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Forum topic by icemanhank posted 10-16-2014 10:51 AM 975 views 1 time favorited 12 replies Add to Favorites Watch
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icemanhank

294 posts in 1618 days


10-16-2014 10:51 AM

Hi all
I am wondering if anyone has seen anything like this before. It seems to be something like an antique cot. If anyone has any ideas I would be most grateful.

-- "These are my principles. And if you don't like them, I have others." ... Cheers, David from Sydney Australia


12 replies so far

View Don Butler's profile

Don Butler

1086 posts in 2857 days


#1 posted 10-16-2014 11:30 AM

PLEASE!
Hold your phone the other way so we don’t have to break our necks looking at your pictures.

-- No trees were damaged in posting this message, but thousands of electrons were seriously inconvenienced.

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Tennessee

2410 posts in 1976 days


#2 posted 10-16-2014 11:34 AM

My first impression was that it is a very, very old casket truck, used in a church or living room when they display the deceased. But it doesn’t seem to have any wheels, and it looks like the finals in the end posts are above what would be the two needed support rods on each end. Still, with narrow pine coffins, it might be a coffin holder, which would not need wheels.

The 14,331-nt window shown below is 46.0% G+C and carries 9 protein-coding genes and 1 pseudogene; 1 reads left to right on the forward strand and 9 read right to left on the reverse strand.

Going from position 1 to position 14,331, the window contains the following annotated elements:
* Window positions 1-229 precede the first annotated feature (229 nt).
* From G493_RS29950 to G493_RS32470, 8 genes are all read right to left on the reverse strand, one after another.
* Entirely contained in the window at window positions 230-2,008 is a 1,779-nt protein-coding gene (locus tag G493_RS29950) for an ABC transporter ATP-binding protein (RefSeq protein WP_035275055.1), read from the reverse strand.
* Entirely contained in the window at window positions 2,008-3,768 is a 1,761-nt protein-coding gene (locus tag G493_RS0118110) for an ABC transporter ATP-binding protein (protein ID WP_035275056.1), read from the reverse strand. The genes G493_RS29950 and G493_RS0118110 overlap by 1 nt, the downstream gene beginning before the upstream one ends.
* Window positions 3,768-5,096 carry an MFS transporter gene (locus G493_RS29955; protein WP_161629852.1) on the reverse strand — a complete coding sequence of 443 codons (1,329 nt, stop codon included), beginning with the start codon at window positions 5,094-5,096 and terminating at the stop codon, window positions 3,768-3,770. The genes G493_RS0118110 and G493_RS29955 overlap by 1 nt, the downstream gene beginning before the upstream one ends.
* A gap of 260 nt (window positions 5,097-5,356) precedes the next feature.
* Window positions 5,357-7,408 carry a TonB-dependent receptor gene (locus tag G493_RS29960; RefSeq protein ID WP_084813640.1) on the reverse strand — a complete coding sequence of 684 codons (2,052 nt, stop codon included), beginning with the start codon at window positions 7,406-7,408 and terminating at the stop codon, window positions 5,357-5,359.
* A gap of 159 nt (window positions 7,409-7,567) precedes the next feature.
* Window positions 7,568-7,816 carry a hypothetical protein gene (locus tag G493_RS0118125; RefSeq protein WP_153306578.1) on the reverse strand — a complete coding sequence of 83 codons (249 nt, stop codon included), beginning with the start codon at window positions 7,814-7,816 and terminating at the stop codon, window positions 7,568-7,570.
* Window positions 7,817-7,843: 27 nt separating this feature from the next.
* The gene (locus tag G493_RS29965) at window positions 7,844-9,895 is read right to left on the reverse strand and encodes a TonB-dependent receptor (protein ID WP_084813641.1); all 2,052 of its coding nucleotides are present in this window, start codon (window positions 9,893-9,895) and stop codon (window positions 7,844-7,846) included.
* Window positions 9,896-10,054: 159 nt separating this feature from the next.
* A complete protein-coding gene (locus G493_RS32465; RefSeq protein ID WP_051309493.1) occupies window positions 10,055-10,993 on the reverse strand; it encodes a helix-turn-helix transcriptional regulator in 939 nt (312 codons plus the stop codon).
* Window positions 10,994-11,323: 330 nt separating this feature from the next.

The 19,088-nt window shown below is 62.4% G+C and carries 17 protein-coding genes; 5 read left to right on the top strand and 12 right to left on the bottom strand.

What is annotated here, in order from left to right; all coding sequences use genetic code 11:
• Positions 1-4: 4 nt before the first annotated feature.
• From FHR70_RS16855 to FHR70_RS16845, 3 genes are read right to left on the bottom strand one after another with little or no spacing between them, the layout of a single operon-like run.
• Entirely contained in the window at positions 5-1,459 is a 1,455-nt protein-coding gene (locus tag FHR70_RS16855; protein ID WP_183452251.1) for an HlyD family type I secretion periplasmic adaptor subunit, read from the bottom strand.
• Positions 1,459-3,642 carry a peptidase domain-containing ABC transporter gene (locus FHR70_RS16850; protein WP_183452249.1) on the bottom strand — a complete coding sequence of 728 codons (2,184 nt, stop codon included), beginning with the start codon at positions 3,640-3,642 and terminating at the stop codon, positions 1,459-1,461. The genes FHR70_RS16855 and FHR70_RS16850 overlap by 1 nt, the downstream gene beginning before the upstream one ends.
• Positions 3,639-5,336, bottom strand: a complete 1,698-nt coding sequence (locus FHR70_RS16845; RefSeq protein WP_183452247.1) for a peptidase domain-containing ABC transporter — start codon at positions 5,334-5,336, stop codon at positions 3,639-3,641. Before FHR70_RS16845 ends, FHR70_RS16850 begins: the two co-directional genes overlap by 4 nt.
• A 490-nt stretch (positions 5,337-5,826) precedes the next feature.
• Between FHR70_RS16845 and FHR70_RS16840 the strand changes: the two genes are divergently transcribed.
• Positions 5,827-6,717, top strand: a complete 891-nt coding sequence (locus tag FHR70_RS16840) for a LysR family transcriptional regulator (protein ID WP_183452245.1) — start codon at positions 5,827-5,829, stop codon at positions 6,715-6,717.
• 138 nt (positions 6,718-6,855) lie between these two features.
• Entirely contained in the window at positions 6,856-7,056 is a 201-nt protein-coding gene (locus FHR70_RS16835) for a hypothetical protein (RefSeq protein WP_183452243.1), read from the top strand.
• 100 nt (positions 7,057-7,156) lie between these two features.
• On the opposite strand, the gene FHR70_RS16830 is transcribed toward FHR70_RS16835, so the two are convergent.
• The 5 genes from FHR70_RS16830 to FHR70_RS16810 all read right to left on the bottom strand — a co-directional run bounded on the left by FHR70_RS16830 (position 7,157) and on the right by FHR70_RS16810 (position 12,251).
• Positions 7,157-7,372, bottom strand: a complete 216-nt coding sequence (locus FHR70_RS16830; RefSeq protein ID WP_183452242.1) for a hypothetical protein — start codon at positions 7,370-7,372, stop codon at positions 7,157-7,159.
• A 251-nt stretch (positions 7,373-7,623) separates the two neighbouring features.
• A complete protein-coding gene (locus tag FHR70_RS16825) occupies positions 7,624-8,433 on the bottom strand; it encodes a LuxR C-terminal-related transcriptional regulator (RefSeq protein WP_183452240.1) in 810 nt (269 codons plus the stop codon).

The other option would be a very, very old baby crib. A mattress would go on top of the canvas. But that is just a guess.

-- Paul, Tennessee, http://www.tsunamiguitars.com

View Jim Jakosh's profile

Jim Jakosh

17143 posts in 2567 days


#3 posted 10-16-2014 12:26 PM

I don’t rightly know but it is a neat idea for space saving. If it is small like it looks, it could be a fold up crib.

-- Jim Jakosh.....Practical Wood Products...........Learn something new every day!! Variety is the Spice of Life!!

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icemanhank

294 posts in 1618 days


#4 posted 10-20-2014 09:34 PM

Thanks guys for the ideas and sorry Don it’s a new phone and seems to do things differently to the old one!

The casket truck is something I would never have thought of in a million years and indeed is a possibility, the piece has come from an collection of old Australian heritage wares at the Australian Pioneer Village; http://www.theaustralianapioneervillage.com.au/village_buildings_24.html

It is in at my woodworking club for some restoration but nobody wants to touch it until we have some background on what it was.

Cheers again David

-- "These are my principles. And if you don't like them, I have others." ... Cheers, David from Sydney Australia

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icemanhank

294 posts in 1618 days


#5 posted 10-20-2014 09:36 PM

-- "These are my principles. And if you don't like them, I have others." ... Cheers, David from Sydney Australia

View timbertailor's profile

timbertailor

1591 posts in 886 days


#6 posted 10-20-2014 11:28 PM



I don t rightly know but it is a neat idea for space saving. If it is small like it looks, it could be a fold up crib.

- Jim Jakosh

That’s my guess. Crib.